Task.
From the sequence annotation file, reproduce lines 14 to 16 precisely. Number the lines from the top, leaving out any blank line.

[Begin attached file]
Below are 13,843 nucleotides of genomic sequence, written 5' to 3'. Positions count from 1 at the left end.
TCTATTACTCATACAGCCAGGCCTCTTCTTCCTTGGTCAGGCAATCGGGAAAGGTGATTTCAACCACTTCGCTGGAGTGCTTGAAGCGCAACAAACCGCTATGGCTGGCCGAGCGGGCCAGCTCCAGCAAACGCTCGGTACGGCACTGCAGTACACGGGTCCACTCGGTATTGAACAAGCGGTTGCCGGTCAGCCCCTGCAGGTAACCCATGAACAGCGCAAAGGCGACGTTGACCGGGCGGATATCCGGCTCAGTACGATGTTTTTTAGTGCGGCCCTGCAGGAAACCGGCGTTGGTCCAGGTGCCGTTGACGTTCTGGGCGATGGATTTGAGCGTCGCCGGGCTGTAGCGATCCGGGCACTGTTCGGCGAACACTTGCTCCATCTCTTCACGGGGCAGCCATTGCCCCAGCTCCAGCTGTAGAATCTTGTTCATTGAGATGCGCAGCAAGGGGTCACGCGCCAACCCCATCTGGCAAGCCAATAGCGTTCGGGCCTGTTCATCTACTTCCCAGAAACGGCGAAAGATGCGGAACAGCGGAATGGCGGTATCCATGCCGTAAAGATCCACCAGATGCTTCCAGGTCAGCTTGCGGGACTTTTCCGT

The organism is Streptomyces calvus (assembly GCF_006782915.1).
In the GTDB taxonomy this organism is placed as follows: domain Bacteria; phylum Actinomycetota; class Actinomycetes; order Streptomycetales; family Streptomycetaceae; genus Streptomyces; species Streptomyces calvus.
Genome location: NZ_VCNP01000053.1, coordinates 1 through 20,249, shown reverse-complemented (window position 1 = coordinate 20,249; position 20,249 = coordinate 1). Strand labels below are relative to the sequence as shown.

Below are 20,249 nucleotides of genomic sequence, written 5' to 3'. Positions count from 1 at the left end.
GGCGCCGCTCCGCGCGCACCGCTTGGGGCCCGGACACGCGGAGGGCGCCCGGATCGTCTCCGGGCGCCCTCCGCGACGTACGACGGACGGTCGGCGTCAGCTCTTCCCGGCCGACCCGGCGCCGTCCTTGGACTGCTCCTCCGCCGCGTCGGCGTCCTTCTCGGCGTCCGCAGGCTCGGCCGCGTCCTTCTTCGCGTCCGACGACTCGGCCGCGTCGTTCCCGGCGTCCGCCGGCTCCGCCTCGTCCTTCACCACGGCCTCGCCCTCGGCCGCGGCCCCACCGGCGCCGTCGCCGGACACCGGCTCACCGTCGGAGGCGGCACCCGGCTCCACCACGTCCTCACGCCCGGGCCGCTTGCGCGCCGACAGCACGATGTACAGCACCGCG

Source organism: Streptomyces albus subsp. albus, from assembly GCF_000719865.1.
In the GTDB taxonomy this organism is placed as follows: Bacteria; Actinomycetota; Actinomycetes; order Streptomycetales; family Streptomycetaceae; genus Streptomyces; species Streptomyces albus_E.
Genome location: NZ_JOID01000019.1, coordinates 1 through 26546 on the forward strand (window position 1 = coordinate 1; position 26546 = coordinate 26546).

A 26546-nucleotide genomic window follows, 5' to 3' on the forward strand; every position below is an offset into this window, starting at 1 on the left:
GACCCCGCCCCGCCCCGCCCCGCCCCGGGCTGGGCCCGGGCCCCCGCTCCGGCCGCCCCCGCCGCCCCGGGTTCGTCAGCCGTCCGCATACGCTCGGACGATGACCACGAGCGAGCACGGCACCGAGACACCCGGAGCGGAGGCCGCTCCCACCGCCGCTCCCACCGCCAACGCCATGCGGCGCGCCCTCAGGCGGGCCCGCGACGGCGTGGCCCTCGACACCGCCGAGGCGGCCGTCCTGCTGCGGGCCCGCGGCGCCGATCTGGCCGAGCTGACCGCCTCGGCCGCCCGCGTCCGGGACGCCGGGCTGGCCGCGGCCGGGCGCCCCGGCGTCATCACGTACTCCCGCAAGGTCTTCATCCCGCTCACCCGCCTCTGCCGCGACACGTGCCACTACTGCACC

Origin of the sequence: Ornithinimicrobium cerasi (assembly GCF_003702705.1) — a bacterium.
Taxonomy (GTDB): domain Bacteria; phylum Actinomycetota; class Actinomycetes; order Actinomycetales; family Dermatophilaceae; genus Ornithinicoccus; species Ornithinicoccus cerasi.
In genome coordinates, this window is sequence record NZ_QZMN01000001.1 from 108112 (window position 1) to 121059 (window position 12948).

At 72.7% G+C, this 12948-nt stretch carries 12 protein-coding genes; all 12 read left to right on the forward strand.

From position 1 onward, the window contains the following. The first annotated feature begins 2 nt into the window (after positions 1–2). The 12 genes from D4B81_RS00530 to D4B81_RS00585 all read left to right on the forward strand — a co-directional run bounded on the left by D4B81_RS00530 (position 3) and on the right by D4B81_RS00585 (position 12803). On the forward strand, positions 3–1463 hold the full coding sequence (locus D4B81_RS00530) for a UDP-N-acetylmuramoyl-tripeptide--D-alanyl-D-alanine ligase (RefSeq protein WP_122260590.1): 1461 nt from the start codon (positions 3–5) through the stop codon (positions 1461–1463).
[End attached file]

Taxonomy (GTDB): domain Bacteria; phylum Actinomycetota; class Actinomycetes; order Actinomycetales; family Dermatophilaceae; genus Ornithinicoccus; species Ornithinicoccus cerasi.
In genome coordinates, this window is sequence record NZ_QZMN01000001.1 from 108112 (window position 1) to 121059 (window position 12948).

At 72.7% G+C, this 12948-nt stretch carries 12 protein-coding genes; all 12 read left to right on the forward strand.